Lent

Can Catholics Eat Plant-Based Meat on Fridays During Lent? Chicago Archdiocese Weighs In

Though the Archdiocese of Chicago says plant-based options are not technically meat, Todd Williamson, the director of the Office for Divine Worship, said eating plant based meat is “kind of missing the point"

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Patrick T. Fallon/Bloomberg via Getty Images

With many Catholics abstaining from eating meat on Fridays during Lent, it appears plant-based burgers might not be a valid alternative.

Though the Archdiocese of Chicago says plant-based options are not technically meat, Todd Williamson, the director of the Office for Divine Worship, said eating plant based meat is “kind of missing the point.”

“I can’t have meat on Friday, but I can have something that tastes exactly like a hamburger - everything about it is the same…you’re missing the point,” Williamson said.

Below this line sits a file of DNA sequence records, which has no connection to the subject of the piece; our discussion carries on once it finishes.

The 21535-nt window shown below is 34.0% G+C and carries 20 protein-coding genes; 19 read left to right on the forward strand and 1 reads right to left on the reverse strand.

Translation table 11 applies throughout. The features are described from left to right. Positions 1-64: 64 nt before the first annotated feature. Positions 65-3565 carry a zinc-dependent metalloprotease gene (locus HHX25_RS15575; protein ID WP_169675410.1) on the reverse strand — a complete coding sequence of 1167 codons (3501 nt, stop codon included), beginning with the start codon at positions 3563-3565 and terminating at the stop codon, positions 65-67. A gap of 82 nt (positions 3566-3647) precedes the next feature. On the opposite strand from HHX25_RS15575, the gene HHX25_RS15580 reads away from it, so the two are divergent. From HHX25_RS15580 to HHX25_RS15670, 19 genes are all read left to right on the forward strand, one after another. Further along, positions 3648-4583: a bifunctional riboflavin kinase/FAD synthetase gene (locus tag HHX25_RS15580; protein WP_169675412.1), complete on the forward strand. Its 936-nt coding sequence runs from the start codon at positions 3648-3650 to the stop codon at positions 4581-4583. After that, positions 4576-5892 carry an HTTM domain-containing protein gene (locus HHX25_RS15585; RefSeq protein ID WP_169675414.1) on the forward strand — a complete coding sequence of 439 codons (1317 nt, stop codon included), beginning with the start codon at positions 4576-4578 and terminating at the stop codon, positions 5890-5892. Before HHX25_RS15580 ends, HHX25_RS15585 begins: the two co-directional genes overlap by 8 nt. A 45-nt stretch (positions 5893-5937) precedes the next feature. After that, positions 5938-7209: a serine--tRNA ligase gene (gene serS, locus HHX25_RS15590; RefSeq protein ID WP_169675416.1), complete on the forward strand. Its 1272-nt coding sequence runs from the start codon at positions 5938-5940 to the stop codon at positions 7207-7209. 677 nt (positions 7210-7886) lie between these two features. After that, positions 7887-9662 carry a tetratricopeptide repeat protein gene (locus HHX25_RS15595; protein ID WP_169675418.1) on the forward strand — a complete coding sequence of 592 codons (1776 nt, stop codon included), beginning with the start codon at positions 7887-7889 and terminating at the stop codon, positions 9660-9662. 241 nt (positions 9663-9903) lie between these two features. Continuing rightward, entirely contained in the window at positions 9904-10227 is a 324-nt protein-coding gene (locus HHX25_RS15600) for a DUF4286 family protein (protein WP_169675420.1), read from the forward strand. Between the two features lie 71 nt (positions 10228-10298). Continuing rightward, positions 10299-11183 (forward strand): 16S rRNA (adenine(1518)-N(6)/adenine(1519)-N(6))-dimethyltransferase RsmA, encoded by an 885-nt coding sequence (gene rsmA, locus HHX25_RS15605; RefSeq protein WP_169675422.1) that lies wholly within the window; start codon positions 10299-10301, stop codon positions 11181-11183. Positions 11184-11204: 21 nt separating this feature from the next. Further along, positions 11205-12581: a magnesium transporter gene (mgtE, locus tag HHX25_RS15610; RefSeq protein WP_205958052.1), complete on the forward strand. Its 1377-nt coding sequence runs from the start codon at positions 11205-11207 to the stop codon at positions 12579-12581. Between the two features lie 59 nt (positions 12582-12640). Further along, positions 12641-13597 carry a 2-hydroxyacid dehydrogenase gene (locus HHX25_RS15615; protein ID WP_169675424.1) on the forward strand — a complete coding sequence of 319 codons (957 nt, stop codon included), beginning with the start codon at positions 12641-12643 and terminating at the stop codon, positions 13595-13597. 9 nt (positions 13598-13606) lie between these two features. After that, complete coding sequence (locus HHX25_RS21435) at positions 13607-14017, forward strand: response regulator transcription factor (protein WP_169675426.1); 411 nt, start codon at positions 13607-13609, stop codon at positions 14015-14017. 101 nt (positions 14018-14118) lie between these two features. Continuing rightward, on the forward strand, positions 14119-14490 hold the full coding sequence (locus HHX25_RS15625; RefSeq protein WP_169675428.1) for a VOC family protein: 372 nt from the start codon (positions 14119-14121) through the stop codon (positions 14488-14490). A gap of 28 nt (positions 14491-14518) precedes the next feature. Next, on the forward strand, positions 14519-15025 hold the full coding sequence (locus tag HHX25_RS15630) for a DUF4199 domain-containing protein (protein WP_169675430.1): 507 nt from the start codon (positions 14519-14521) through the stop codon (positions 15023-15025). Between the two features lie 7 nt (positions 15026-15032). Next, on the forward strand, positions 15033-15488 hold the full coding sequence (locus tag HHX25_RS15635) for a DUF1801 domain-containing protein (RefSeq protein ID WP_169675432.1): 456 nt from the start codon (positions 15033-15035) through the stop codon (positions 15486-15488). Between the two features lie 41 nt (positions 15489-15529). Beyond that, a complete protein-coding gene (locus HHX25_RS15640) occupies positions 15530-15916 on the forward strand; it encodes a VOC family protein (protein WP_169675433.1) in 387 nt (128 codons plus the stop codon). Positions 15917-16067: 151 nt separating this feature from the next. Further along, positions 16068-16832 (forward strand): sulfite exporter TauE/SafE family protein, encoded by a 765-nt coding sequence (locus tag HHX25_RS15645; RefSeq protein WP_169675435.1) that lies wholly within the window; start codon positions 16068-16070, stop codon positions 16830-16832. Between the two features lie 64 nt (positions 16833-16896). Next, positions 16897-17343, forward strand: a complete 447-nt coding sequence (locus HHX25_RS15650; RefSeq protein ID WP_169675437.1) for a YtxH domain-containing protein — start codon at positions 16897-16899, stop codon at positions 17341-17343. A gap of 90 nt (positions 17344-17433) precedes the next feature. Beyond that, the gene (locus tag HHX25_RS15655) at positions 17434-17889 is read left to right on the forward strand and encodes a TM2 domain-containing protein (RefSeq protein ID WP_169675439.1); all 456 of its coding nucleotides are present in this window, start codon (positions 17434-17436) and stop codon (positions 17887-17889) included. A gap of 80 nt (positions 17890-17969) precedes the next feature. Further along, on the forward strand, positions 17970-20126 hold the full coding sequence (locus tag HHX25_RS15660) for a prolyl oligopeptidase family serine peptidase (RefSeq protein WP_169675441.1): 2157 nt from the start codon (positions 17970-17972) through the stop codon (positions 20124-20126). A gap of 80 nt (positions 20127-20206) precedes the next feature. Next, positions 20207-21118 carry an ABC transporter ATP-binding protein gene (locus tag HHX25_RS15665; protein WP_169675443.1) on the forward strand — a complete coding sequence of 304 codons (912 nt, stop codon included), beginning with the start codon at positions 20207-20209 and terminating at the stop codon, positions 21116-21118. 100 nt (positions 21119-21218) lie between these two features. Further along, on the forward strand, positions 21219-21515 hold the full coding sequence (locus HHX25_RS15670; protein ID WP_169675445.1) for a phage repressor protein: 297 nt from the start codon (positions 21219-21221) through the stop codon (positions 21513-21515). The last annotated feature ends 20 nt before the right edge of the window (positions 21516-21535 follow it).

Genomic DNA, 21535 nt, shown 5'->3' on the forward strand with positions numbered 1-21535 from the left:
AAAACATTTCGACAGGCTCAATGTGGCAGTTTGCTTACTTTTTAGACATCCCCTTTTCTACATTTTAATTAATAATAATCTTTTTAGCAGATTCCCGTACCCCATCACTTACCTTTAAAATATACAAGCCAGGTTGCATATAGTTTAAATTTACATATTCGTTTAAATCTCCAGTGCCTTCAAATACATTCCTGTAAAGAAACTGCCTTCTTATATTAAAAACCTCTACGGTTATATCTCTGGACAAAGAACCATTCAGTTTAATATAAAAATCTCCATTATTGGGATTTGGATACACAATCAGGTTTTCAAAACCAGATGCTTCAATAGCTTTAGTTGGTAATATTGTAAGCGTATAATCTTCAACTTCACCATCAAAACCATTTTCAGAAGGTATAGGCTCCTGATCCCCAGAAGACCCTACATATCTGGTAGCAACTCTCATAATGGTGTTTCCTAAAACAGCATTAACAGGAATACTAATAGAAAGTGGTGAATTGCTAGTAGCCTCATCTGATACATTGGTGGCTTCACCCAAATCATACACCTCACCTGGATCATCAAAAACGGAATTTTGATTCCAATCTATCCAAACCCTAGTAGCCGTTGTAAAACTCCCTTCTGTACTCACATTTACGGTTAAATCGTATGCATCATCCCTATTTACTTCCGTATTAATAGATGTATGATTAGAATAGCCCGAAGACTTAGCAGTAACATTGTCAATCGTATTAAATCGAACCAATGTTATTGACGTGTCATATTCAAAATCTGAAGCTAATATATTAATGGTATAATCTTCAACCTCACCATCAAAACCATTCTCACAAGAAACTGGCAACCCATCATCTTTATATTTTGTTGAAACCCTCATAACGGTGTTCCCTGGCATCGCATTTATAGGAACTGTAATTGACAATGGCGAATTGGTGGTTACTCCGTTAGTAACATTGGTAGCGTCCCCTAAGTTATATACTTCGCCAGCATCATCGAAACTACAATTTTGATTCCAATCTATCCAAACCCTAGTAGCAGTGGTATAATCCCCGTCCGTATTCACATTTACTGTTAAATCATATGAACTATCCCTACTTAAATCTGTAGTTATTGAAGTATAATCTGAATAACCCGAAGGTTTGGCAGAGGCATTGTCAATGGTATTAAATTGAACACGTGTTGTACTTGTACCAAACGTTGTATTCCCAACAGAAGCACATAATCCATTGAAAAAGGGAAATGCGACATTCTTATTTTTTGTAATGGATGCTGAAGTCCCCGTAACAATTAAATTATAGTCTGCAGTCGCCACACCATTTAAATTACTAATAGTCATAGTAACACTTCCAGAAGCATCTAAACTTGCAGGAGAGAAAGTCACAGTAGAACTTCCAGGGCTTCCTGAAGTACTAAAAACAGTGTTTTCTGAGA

All Fridays of Lent are considered “days of abstinence from meat.”

“Abstinence laws consider that meat comes only from animals such as chickens, cows, sheep or pigs --- all of which live on land. Birds are also considered meat,” the Archdiocese’s website reads.

But Williamson argues “abstinence is done for a deeper reason not simply to not have meat.”

“It’s not the fact that it’s not meat. I can have something that tastes and feels and looks exactly like it - not on a Friday during Lent,” he said.

Still, the Archdiocese says that plant-based meat “isn’t from the flesh of an animal” and is therefore “not considered meat.”

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